Capital Ethiopia Newspaper

Consultant replaced, as Lalibela residents express anger over new road project

A road construction project passing through Lalibela has been delayed after residents destroyed equipment and a camp the construction company was staying in.
The 98.7km long Gashena-Lalibela-Sekota road was supposed to make it easier for tourists to access the highly popular Rock-Hewn Churches of Lalibela but residents complained that the road was falling apart and a bridge in Lalibela had already washed out.
CCCC First Highway Engineering C.O. Ltd a state-owned Chinese enterprise, which also constructed Adama expressway and other roads in Ethiopia was responsible for building the road.
However, two weeks ago residents of Lalibela Town attacked the Camp, according to the City’s Deputy Mayor, Hayle Negate. Police are investigating and attempting to locate the vandals, but for now the company has left the site.
The Mayor said there were other problems with the project which led the Ethiopian Roads Authority (ERA), to change consultants.
“The residents were also angry because the company brought its own (Chinese) employees from another construction site instead of employing local residents, which they were expecting. They also are upset because of the low quality and class of the road,” said Haile.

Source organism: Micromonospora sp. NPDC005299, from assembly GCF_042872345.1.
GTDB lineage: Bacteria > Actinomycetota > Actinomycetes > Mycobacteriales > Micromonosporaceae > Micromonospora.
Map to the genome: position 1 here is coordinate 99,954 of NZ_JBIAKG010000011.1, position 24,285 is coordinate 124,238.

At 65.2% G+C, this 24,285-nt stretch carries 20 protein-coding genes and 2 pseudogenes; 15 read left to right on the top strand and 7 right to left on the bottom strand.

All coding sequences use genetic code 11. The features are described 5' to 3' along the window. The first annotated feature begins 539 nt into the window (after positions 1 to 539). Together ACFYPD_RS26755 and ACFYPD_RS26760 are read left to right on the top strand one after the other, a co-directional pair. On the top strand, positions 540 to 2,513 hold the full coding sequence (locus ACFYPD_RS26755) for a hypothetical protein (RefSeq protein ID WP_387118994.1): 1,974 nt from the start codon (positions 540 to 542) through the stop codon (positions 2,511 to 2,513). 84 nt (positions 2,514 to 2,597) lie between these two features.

“We, the leaders and the localities agree on our pervious request of Asphalt Concrete (AC) and we have presented this request to ERA as well.”
The mayor also told Capital he doubts they will be able to repair the road.  A new consultant has promised the streaming company they will build the existing road.
According to procurement specification the road should be finished in 3.5 years. Since it began in 2015 this means it should have been finished by mid-2019. The road was expected to be constructed as a class DS4 meaning it would have a double surface concrete treatment and a cross section of 10m.
However, the Northern Wollo Zone Culture and Tourism Bureau Head, Getahun Kassa, did not want the road to be concrete.
“As the Rock-Hewn Churches are registered in the UNESCO World Heritage the comfort of the tourist must meet their expectation,” he told Capital. “The previous gravel road is better than what is being constructed,” he said.
The Lalaibela Rock-Hewn Churches have brought in over 81,000 foreign tourists and more than one million domestic visitors.
“Most tourists who visit Ethiopia will usually come to Lalaibela. That’s why making this destination accessible is crucial for the nation and improves the livelihoods of the people,” said Getahun.
ERA went to the place last week and replaced the consultants, according to Getahun.
Samson Wondmu, Communication Director, told Capital that the road has not been handed over to ERA yet and if there is a quality problem ERA will not approve it. He also said that the damage occurred due to heavy rains.
“We want the project to resume but we want the quality to improve. We hope the company will correct the issues raised by the community,” the city deputy mayor told Capital.